So I’m going to side-step posting new recipes for a few weeks to explore other aspects of fermentation. (There is so much to explore!)
Fermentation is far from a perfect science. If anything, the exact opposite is true, two ferments seldom turn out the same. There are too many variables at play, including variations in your ingredients, the culture and even the weather!
In fact, the subtle variations in flavour is one of the foodie joys of eating fermented foods!
However, there is a dark side to less than perfect ferments, and I want to spend some time discussing common types of Fermentation Failures! (Cue the dark music and prepare to be enlightened).
Probably the most common problem is:
When Nothing Happens
Your sourdough never bubbles, your yogurt doesn’t set, your kombucha doesn’t grow a baby SCOBY and you feel like giving up on fermentation. Luckily there are only a few reasons why ferments don’t go anywhere.
1. Temperature: Ferments have an ideal temperature, anything outside of this temperature range slows down the ferment, or can even stop it completely.
2. Culture: The most common cause of culture death is heat. Accidentally stirring your yogurt into milk that is far too hot will definitely kill your culture (it’s called sterilization and works great, if you don’t want bacteria to grow!)
However, not feeding your culture the right types of “food”, or forgetting to feed your culture regularly will cause your culture to be less than vital. This will affect your fermentation, but generally doesn’t stop the fermentation all together. So name your culture, and make sure you feed it regularly!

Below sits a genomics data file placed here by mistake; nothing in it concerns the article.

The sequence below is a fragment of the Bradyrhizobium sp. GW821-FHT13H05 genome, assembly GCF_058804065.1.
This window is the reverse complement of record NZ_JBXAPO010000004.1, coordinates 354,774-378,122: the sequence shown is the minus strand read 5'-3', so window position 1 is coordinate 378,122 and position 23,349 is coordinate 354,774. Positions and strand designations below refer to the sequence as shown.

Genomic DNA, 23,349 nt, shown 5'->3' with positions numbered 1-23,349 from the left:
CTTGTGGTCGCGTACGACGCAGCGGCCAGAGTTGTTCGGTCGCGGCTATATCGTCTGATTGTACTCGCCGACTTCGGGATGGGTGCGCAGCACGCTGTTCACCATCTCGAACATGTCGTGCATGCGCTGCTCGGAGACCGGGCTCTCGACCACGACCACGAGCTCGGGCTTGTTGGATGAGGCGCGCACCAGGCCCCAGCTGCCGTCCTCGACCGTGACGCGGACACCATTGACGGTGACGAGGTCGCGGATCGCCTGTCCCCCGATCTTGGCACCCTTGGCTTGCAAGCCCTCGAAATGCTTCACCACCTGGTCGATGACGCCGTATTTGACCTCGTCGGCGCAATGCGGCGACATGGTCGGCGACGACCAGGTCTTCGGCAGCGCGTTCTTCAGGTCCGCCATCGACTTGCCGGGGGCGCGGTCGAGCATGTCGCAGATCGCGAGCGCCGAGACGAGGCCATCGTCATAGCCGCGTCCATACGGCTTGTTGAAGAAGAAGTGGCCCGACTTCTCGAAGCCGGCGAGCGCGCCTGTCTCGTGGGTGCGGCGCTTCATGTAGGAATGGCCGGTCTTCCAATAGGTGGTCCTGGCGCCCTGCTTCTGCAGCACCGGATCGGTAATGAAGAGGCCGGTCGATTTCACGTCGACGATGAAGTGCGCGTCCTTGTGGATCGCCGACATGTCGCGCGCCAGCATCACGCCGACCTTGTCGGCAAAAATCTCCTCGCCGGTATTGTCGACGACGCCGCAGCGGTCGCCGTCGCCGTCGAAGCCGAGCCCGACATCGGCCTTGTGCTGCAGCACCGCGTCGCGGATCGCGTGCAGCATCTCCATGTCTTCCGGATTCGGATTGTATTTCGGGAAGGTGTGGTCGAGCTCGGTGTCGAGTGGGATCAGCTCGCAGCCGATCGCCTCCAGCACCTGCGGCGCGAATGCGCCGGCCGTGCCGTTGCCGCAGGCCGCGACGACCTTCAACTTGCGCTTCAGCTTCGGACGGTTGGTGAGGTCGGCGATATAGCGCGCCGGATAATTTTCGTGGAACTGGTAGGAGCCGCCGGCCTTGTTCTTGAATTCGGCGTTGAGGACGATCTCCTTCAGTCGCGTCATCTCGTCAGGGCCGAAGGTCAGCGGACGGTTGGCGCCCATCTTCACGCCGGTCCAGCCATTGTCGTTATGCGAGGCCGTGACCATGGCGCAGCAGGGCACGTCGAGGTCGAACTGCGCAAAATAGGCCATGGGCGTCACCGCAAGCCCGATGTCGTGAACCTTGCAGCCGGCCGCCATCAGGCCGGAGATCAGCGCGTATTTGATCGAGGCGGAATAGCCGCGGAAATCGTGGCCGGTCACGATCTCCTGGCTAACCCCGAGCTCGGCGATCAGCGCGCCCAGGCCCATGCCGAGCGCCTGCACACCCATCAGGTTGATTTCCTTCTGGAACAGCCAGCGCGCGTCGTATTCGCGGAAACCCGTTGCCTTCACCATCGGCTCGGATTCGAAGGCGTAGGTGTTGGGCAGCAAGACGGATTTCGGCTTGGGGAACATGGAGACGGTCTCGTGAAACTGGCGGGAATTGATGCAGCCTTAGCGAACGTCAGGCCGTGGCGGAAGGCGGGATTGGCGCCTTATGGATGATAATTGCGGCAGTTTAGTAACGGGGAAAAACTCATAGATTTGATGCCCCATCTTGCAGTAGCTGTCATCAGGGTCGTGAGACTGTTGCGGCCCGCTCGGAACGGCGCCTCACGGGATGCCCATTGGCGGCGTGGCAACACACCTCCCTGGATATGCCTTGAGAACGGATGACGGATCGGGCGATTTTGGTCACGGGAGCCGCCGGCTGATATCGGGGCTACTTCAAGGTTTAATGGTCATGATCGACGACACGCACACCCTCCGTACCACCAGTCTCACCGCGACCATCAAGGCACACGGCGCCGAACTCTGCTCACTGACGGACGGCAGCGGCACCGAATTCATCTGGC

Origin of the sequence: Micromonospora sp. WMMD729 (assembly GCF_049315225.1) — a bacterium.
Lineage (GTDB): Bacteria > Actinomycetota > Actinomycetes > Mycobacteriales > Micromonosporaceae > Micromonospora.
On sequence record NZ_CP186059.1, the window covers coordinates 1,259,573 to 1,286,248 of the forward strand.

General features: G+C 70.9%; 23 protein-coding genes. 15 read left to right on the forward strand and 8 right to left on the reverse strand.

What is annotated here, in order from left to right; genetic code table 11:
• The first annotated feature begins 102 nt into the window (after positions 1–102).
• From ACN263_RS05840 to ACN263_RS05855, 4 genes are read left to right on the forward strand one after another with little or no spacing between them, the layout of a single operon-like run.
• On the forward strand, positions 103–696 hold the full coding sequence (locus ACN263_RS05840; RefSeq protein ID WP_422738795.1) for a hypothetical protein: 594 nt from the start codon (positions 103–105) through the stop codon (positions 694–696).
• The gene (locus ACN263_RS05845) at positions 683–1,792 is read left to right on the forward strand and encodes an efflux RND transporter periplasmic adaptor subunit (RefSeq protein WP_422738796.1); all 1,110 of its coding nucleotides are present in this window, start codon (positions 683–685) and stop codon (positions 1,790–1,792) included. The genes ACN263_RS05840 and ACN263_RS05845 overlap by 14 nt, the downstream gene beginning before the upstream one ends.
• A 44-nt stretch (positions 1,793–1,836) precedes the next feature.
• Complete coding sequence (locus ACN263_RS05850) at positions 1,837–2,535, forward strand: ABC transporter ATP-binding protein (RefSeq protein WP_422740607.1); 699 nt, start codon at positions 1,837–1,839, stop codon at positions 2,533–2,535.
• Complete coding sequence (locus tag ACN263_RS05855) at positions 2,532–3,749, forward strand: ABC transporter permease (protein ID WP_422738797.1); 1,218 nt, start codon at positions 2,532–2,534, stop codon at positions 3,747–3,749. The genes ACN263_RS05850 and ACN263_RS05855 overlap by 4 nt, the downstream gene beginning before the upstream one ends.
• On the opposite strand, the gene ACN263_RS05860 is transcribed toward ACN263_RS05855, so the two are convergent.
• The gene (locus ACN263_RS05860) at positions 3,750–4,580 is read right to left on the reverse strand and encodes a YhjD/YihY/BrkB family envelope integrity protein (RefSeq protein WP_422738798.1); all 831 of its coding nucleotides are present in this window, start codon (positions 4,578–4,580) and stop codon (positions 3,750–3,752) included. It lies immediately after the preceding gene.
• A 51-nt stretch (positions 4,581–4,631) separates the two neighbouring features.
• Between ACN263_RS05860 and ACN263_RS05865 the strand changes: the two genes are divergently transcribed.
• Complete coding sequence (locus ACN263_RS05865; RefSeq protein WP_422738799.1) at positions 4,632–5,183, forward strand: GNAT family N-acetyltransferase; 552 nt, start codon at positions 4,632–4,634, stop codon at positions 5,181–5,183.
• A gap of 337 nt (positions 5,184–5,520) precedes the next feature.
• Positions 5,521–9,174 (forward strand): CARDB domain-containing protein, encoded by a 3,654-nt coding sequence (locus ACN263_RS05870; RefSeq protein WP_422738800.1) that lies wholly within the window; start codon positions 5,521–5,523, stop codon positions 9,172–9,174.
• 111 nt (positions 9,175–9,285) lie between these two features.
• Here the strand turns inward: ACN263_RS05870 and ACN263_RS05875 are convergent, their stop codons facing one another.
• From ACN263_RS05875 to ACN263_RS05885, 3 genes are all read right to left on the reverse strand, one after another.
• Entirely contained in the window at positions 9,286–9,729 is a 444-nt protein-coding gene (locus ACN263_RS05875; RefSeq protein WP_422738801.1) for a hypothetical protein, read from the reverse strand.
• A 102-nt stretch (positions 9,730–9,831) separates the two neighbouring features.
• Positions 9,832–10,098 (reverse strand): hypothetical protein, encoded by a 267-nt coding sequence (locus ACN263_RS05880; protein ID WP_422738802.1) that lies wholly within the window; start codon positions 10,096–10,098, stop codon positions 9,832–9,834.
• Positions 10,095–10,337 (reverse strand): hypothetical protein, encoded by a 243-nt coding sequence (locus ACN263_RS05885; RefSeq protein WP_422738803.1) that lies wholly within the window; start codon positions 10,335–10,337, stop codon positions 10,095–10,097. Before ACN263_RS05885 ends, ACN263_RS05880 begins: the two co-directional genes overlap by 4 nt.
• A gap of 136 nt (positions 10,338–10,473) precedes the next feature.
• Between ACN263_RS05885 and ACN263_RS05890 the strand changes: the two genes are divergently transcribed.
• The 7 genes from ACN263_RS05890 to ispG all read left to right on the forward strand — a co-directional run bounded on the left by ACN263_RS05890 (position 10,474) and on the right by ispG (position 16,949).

3. Water: If you use chlorinated water (some cities use chloramine treated water -see below) then that will harm your culture. The goal of chlorinating water is to prevent bacterial growth, and we want to encourage it! If your water is chlorinated then passing it through a charcoal filter, or leaving it out for 8 hours should be enough to remove most of the chlorine.
However, chloramine is much more stable and won’t be removed by your standard filter. You need a filter where the carbon is submerged in the water for several hours (my charcoal filters are in the photo below). Alternatively you can boil your water for an hour to remove the chloramines. Unfortunately it would take several days for chloramines to evaporate from water left on a counter. If you struggle with sourdough, vegetable ferments or beverages, then I would suggest checking if your municipal water source treats with chlormaines.
4. Air-quality: Many ferments rely on “free-range” yeasts and bacteria that live in your house. Your house might not have a very good garden of yeasts and bacteria and thus you may struggle with getting your ferments to colonize. If you keep fermenting, then your local air quality will “improve” and you’ll find it easier and easier to kick start your ferments.
However, if you use a hepe (or similar) air filtration system then you might not ever be able to colonize your ferments. Also, it’s a good idea to ease up on the anti-bacterial cleaners. We need “bugs” in our environment to keep us healthy and help us make great ferments!
5. Time: It takes time to ferment… so give your recipes the time required to ferment… sometimes it can take up to a week (or even much longer) to finish a ferment.